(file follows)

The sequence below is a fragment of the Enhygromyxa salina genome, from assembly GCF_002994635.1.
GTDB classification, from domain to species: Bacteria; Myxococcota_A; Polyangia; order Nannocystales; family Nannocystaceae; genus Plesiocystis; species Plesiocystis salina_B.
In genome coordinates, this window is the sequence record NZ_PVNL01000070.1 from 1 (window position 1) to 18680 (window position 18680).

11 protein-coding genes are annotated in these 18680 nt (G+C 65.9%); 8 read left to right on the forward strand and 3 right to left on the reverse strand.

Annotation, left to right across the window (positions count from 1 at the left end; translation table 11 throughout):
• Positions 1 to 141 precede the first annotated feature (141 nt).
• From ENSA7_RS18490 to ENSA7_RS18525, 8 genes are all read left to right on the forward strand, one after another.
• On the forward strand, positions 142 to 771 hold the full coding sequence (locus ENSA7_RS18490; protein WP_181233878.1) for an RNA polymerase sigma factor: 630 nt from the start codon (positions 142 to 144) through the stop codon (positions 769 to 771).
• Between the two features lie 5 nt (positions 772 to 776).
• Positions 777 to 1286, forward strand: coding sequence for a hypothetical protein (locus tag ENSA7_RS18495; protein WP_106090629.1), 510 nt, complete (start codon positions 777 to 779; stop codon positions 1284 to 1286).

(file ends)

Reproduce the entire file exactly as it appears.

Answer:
The sequence below is a fragment of the Enhygromyxa salina genome, from assembly GCF_002994635.1.
GTDB classification, from domain to species: Bacteria; Myxococcota_A; Polyangia; order Nannocystales; family Nannocystaceae; genus Plesiocystis; species Plesiocystis salina_B.
In genome coordinates, this window is the sequence record NZ_PVNL01000070.1 from 1 (window position 1) to 18680 (window position 18680).

11 protein-coding genes are annotated in these 18680 nt (G+C 65.9%); 8 read left to right on the forward strand and 3 right to left on the reverse strand.

Annotation, left to right across the window (positions count from 1 at the left end; translation table 11 throughout):
• Positions 1 to 141 precede the first annotated feature (141 nt).
• From ENSA7_RS18490 to ENSA7_RS18525, 8 genes are all read left to right on the forward strand, one after another.
• On the forward strand, positions 142 to 771 hold the full coding sequence (locus ENSA7_RS18490; protein WP_181233878.1) for an RNA polymerase sigma factor: 630 nt from the start codon (positions 142 to 144) through the stop codon (positions 769 to 771).
• Between the two features lie 5 nt (positions 772 to 776).
• Positions 777 to 1286, forward strand: coding sequence for a hypothetical protein (locus tag ENSA7_RS18495; protein WP_106090629.1), 510 nt, complete (start codon positions 777 to 779; stop codon positions 1284 to 1286).